Published on Wednesday, March 27, 2019
The weather we experienced this winter has caused difficulties for everyone, but for farmers, the winter of 2018-2019 has led to uncertainty when in the hopes of a normal spring planting season.
Across a large swath of the Northern Corn Belt, especially those areas where alfalfa is an integral crop, a late, wet Autumn resulted in saturated soils going into the winter months. Compounding this situation were the late December rains (in some locals approaching 2.0 in.), an extremely cold January, persistent low temperatures throughout February and multiple heavy snow events in early March. As of March 13, 2019, when this article was written, Minnesota has experienced our second inch of cold rain. And though the snow depth has gone from 26 in. to a level of 18 in. in the past 36 hours, the chances of injury to our alfalfa crop is higher than normal this year.
Alfalfa Breaks dormancy as soil temperatures rise in the spring.
Wisconsin and Minnesota recording stations measured soil temperatures as low as 13°F due to the lack of snow earlier this winter. This defines a critical threshold for alfalfa; temperatures below 15°F can result in severe injury or winter kill of an alfalfa crop. Factors such as the age of the stand, the last crop cut height, and stresses due to disease or nutrient deficiencies tend to be multipliers for winterkill. The snow in late January 2019 provided some insulation to the crop, bringing the soil temperatures up to the mid-twenties. However, the amount of snow we received could lead to ice sheeting.
Because of the recent rains we have received, the significant snowmelt is causing ponding or "ice rinks" in the low areas of some fields. These "ice rinks" are thick (fully covering stubble) and if they persist long enough, the alfalfa underneath is subject to injury. The bigger issue is in areas where an entire field has been subjected to multiple wet snow falls that have settled and remained most of the winter. There is often ice underneath the snow and if the plant can’t adequately respirate, damage can occur. Problems should be reduced where the last cut stubble is able to poke through the icy snow cover.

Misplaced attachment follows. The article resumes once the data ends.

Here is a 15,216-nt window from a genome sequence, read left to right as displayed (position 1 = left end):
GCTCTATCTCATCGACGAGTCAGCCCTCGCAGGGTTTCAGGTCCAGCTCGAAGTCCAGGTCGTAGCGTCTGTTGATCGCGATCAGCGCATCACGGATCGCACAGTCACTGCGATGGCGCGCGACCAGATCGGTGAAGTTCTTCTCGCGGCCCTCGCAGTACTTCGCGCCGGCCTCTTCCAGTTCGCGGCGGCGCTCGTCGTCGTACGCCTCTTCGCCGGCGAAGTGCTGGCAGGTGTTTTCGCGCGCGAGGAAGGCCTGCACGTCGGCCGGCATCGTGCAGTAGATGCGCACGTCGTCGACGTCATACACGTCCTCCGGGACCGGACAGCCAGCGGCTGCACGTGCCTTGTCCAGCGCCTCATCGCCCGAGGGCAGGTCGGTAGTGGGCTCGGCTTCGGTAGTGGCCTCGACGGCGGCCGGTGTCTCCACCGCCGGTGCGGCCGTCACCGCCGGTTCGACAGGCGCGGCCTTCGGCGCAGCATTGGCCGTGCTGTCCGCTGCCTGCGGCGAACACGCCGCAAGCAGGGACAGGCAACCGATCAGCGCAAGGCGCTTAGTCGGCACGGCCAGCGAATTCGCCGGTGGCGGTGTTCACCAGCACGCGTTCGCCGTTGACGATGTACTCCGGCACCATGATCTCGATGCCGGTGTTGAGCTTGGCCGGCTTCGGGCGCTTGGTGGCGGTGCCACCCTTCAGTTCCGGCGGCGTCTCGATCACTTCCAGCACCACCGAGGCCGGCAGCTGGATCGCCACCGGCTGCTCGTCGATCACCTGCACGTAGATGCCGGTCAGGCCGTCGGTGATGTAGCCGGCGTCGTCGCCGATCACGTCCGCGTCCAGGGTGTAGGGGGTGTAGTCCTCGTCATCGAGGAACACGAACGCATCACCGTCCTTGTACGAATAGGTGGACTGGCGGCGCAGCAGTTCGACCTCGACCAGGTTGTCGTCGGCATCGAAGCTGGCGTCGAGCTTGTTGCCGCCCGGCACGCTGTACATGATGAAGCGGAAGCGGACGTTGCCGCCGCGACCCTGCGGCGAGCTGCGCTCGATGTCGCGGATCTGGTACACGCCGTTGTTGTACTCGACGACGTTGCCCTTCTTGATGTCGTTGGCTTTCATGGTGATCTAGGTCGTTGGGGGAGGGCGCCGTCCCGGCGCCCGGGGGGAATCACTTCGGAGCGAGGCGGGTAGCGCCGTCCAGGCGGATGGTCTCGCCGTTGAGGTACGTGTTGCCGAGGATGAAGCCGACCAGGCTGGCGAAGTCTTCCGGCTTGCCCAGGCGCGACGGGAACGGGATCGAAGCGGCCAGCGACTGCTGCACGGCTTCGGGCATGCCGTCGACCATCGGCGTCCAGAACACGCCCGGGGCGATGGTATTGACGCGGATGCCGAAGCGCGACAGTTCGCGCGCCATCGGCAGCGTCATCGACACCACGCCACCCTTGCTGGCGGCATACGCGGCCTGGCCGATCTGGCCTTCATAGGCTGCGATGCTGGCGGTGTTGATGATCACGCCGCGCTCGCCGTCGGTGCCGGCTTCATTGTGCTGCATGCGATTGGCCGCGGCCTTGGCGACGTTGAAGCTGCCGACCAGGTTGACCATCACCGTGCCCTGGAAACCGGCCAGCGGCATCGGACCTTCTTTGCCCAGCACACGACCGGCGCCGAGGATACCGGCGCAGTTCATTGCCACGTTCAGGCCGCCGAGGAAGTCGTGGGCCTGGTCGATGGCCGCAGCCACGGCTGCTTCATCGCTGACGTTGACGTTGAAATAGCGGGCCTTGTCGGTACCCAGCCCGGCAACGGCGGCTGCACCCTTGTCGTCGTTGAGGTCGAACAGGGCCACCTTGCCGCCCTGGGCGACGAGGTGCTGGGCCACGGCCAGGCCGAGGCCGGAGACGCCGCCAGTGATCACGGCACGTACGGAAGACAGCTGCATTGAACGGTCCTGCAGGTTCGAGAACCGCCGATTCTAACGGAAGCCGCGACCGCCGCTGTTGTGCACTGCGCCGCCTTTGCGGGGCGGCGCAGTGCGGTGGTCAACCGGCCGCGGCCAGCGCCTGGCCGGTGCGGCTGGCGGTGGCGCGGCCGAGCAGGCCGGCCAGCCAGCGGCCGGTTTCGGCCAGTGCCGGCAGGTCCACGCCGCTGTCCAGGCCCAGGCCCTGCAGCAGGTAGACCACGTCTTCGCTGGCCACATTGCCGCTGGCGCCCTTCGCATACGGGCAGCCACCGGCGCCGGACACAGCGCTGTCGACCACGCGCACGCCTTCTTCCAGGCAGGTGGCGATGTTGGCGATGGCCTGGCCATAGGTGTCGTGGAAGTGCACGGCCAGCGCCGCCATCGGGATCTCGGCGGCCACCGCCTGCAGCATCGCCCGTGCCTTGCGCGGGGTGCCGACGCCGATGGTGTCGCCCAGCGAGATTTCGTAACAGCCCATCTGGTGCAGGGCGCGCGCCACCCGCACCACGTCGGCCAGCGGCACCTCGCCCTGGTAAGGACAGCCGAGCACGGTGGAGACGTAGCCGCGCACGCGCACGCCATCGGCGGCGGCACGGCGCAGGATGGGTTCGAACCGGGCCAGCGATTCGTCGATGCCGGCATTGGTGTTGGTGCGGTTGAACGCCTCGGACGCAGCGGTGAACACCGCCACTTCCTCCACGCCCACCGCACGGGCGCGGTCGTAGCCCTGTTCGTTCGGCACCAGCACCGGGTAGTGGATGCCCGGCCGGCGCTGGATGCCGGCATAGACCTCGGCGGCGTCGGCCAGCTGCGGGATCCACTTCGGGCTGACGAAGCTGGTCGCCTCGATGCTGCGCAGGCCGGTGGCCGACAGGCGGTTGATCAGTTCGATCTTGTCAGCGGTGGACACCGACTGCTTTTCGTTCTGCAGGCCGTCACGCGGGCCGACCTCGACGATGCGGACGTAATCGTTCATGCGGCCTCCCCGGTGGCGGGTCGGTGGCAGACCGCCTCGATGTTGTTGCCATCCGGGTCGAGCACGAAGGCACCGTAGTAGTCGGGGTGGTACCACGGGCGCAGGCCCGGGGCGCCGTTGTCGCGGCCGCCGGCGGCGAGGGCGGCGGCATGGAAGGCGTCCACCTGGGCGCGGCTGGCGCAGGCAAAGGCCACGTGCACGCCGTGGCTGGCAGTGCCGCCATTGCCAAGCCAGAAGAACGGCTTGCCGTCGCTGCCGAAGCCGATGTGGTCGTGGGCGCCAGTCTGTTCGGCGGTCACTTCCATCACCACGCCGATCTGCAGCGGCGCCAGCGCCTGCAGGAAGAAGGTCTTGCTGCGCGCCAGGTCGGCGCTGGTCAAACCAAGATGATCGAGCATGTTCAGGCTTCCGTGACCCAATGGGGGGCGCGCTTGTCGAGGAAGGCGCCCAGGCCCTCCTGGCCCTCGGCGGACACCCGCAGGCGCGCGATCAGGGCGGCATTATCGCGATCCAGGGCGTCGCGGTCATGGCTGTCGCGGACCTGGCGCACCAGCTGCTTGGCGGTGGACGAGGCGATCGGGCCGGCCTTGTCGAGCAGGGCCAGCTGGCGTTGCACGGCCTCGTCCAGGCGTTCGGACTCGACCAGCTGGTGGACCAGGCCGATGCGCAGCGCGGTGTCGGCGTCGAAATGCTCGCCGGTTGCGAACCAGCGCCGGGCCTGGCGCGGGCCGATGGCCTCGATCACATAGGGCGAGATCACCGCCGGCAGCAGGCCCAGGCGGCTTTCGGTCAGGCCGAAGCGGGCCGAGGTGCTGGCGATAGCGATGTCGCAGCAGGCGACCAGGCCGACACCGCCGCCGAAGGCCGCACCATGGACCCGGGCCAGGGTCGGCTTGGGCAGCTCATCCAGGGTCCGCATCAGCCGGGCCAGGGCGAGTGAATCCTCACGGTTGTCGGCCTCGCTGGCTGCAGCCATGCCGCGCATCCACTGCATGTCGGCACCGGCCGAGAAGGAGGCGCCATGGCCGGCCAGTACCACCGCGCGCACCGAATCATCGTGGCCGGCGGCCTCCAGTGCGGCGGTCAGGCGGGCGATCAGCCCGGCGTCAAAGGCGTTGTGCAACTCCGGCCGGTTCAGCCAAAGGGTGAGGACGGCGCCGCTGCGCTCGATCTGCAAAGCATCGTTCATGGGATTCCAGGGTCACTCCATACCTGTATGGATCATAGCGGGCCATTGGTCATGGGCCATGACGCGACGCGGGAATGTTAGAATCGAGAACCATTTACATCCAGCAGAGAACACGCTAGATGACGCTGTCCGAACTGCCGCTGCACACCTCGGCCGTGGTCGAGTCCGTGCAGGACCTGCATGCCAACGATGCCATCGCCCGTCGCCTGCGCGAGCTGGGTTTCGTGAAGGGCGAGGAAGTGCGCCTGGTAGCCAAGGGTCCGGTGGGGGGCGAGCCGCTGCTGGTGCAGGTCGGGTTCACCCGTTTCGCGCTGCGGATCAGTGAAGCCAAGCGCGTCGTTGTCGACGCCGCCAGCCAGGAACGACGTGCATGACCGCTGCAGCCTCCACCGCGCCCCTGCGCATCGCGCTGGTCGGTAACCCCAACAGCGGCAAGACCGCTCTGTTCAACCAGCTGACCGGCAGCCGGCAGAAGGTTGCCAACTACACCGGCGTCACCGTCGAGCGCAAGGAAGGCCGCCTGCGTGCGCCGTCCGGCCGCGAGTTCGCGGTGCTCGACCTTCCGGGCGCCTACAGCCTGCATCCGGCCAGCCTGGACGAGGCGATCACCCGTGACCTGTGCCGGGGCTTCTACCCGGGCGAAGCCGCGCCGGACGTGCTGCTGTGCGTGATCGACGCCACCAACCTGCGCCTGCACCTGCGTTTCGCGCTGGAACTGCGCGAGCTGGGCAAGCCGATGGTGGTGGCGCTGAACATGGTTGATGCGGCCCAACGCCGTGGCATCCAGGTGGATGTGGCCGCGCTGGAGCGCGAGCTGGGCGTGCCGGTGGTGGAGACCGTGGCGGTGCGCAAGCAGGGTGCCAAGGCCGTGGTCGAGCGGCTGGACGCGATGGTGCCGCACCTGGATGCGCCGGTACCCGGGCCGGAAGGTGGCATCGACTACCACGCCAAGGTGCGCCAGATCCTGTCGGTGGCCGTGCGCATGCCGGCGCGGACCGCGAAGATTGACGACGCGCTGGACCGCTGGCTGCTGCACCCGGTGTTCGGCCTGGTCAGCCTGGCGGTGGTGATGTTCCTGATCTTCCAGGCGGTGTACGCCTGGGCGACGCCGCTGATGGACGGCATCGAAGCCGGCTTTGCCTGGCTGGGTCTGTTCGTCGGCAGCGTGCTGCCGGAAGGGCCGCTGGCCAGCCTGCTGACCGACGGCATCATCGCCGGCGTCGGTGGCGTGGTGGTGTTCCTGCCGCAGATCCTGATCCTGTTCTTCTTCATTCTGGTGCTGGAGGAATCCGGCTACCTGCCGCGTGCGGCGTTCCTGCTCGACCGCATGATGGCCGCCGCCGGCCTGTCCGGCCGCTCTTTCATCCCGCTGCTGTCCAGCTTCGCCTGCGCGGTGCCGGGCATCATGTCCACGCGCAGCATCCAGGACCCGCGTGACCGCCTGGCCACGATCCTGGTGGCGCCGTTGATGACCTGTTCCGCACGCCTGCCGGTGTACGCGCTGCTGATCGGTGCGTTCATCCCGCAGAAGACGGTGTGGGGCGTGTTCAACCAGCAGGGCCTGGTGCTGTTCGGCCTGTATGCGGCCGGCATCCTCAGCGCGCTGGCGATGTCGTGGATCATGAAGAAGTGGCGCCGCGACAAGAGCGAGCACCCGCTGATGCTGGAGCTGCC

Pay close attention to low spots in the field where ice may have ponded; these areas are at higher risk for winterkill.
Dr. Dan Undersander, the Wisconsin Forage Team and the University of Wisconsin-Extension have developed an excellent resource for evaluating and managing alfalfa stands for winter injury. You can click here to read it now.
For those farmers growing alfalfa who are looking to take their management to the next level, I encourage you to reference Alfalfa Management Guide from the American Society of Agronomy – it is the “A to Z” for alfalfa production.
Although it’s too early to evaluate or even observe alfalfa stands today, farmers need to be prepared, especially if your planned alfalfa production acres will need to be replanted. Fall seeded Beck’s Elite Alfalfa comes standard with our Escalate® yield enhancement system and is eligible for replant in the first spring after planting. If you have questions about assessing the health of your alfalfa stand, contact your local Beck’s representative.
Winterkilled alfalfa plants will be brown and have water soaked tissue. You can evaluate a plant by splitting the stalk and checking to see whether the stem is white or yellow and healthy or brown and discolored. If the growing point is dead, that plant will not recover.
Author: Mike Blaine
Categories: Agronomy, Agronomy Talk
Tags: Agronomy, alfalfa, winterkill, alfalfa damage